In any case, he argues, whoever wins the election, the National Defense Strategy laid out in 2018 by then-Defense Secretary Gen. James Mattis, USMC (Ret.), reflects the nonpartisan consensus of the nation’s defense establishment. “That strategy trumps, no pun intended, any potential change in administration,” he says. Whoever wins the election, they will know what the military thinks. They will understand the importance of modernization and of transformative efforts like JADC2

Winners and losers in future defense budgets

A flat budget environment and the emphasis on modernization will create winners and losers among the military services, Adams says, although it’s hard to know for sure right now who will end up in which camp.

“It’s a very fluid environment,” he says. Much depends on which service proves most adept at selling their budget strategies on the Hill. “Still,” he adds, “I think perhaps the Air Force may be primed to do the best here.”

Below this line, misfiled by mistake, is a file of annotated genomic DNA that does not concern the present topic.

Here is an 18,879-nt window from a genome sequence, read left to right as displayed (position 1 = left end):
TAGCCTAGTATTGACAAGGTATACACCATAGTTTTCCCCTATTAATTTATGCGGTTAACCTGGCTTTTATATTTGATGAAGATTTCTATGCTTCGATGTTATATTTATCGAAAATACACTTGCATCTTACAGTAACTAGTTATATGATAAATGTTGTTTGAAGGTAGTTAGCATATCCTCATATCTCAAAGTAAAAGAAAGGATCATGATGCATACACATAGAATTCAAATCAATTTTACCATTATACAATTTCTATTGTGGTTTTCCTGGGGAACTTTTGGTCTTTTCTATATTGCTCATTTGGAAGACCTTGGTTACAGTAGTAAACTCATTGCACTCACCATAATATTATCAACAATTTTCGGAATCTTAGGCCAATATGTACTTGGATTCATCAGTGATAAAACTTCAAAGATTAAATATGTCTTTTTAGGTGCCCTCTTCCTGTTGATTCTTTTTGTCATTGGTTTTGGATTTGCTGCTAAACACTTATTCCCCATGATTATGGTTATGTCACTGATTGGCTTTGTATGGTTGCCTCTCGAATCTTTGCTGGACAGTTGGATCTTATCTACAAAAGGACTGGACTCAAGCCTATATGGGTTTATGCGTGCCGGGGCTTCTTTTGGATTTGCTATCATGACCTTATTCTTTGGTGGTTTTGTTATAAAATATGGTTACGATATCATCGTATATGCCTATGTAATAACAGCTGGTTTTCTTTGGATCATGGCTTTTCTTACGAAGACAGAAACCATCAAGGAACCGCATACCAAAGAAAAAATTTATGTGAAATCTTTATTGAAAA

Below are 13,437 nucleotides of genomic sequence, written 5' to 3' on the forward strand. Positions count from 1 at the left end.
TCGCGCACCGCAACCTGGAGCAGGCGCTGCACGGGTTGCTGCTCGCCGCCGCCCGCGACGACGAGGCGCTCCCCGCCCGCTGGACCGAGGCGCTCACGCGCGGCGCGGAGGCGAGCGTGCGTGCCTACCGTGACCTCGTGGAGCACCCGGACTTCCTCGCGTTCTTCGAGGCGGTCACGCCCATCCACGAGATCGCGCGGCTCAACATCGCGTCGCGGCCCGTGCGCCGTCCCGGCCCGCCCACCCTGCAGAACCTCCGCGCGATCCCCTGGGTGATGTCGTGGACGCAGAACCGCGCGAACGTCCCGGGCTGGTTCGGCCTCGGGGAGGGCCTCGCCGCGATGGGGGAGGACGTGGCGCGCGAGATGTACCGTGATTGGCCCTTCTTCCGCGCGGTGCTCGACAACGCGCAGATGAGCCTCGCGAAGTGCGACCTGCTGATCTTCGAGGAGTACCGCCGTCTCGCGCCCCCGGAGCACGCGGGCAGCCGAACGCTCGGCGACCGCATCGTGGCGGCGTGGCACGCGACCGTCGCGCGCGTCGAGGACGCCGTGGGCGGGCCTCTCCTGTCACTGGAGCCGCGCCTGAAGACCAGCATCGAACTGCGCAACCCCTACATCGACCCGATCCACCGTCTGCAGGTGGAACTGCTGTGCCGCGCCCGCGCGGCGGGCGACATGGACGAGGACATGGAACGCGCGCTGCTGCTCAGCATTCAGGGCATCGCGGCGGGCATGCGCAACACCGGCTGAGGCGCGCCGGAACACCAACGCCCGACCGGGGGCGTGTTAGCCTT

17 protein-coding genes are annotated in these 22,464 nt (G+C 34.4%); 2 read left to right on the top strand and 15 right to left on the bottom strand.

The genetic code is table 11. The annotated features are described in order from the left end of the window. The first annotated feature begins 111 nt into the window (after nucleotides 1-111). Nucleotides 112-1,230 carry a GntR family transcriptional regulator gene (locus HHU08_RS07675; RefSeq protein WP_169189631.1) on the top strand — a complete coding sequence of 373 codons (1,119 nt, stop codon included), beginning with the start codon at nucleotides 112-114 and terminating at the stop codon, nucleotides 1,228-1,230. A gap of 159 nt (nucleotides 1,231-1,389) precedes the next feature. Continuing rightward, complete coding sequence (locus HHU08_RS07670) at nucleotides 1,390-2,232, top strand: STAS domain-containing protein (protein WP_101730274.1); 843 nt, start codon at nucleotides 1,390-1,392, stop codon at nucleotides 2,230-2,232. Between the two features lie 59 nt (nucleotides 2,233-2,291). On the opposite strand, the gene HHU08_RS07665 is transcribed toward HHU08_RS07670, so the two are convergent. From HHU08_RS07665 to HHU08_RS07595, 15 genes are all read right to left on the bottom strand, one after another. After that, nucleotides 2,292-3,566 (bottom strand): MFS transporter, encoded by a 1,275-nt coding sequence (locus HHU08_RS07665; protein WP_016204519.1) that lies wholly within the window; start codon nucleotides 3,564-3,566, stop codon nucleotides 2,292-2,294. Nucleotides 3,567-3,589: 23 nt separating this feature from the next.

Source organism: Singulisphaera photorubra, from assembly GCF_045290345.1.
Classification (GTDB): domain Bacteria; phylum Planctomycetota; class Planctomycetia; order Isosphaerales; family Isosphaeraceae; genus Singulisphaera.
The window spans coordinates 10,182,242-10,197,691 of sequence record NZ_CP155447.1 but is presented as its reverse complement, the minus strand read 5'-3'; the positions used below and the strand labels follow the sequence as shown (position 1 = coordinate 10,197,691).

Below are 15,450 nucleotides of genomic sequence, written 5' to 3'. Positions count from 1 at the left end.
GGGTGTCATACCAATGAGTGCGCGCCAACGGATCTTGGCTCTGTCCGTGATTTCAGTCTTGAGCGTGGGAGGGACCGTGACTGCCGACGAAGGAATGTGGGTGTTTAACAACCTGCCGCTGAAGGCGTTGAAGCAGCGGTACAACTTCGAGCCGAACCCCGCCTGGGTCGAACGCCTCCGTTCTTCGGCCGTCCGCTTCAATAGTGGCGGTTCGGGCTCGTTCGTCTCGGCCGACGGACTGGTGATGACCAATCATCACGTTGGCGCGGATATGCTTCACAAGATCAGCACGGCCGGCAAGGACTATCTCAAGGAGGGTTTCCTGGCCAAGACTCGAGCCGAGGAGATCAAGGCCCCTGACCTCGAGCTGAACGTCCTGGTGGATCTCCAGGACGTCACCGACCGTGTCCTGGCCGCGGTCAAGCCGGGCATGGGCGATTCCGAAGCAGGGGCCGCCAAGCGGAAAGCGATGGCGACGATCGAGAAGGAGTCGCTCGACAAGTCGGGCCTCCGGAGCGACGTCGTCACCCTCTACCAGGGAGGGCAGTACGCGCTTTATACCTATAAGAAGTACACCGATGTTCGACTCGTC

The Air Force—along with the Navy—is also best positioned to start deploying the next-generation weapons systems that will get funding as modernization priorities, Jones argues.

“If you look at the technology most likely to emerge from the hype cycle as a real capability, to me it’s autonomy,” he says. “That combination of unmanned, which we already have, and AI, which we are working on really hard, I think that’s where the future arrives.”

Although there are Army projects to produce autonomous vehicles, “to me the most tangible and most near term, true blending of unmanned and AI would be with the Navy and the Air Force,” Jones says.

Pivot to Asia

The continuing pivot to Asia, underlined by the 2018 strategy, also highlights the role of the Air Force and the Navy, Jones adds, in a theatre where force projection into areas contested by near-peer competitors would be crucial.

The shift of emphasis in U.S. defense spending to the Indo-Pacific theatre is one of the deep currents flowing below the surface of events. But even those currents can be disrupted from the surface, if the event is significant enough.

“Let’s not forget that the enemy also has a say,” points out Adams, recalling the old adage that no plan survives contact with the adversary. “The political conversation is one aspect of it, but you know, the
global threat can certainly always change that conversation.”